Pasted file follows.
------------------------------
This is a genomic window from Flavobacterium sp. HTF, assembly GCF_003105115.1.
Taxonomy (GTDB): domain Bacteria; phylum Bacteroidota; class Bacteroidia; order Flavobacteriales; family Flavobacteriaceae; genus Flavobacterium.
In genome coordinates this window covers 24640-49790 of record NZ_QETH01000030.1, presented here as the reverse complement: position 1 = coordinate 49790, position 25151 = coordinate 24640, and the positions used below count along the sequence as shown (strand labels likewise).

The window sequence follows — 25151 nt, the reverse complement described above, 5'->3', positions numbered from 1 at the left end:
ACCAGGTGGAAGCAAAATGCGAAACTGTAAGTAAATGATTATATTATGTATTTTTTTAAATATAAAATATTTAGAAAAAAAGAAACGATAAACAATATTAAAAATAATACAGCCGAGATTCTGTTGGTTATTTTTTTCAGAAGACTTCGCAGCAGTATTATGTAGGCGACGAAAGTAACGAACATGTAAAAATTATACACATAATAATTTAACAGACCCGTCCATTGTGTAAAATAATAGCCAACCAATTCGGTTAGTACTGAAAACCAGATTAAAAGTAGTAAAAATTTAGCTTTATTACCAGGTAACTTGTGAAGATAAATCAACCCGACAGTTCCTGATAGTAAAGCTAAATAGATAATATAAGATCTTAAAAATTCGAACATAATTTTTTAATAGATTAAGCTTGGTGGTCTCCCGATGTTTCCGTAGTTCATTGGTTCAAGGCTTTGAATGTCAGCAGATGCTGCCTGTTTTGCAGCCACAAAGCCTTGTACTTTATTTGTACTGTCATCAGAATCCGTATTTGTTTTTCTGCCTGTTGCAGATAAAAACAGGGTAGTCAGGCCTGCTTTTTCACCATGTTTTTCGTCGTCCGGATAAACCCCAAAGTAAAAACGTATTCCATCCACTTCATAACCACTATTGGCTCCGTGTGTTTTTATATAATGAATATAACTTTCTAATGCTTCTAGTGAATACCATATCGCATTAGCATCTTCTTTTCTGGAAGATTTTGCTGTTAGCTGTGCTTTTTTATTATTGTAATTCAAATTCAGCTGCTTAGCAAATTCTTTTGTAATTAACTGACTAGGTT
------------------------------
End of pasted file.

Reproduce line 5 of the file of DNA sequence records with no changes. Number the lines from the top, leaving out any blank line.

ACCAGGTGGAAGCAAAATGCGAAACTGTAAGTAAATGATTATATTATGTATTTTTTTAAATATAAAATATTTAGAAAAAAAGAAACGATAAACAATATTAAAAATAATACAGCCGAGATTCTGTTGGTTATTTTTTTCAGAAGACTTCGCAGCAGTATTATGTAGGCGACGAAAGTAACGAACATGTAAAAATTATACACATAATAATTTAACAGACCCGTCCATTGTGTAAAATAATAGCCAACCAATTCGGTTAGTACTGAAAACCAGATTAAAAGTAGTAAAAATTTAGCTTTATTACCAGGTAACTTGTGAAGATAAATCAACCCGACAGTTCCTGATAGTAAAGCTAAATAGATAATATAAGATCTTAAAAATTCGAACATAATTTTTTAATAGATTAAGCTTGGTGGTCTCCCGATGTTTCCGTAGTTCATTGGTTCAAGGCTTTGAATGTCAGCAGATGCTGCCTGTTTTGCAGCCACAAAGCCTTGTACTTTATTTGTACTGTCATCAGAATCCGTATTTGTTTTTCTGCCTGTTGCAGATAAAAACAGGGTAGTCAGGCCTGCTTTTTCACCATGTTTTTCGTCGTCCGGATAAACCCCAAAGTAAAAACGTATTCCATCCACTTCATAACCACTATTGGCTCCGTGTGTTTTTATATAATGAATATAACTTTCTAATGCTTCTAGTGAATACCATATCGCATTAGCATCTTCTTTTCTGGAAGATTTTGCTGTTAGCTGTGCTTTTTTATTATTGTAATTCAAATTCAGCTGCTTAGCAAATTCTTTTGTAATTAACTGACTAGGTT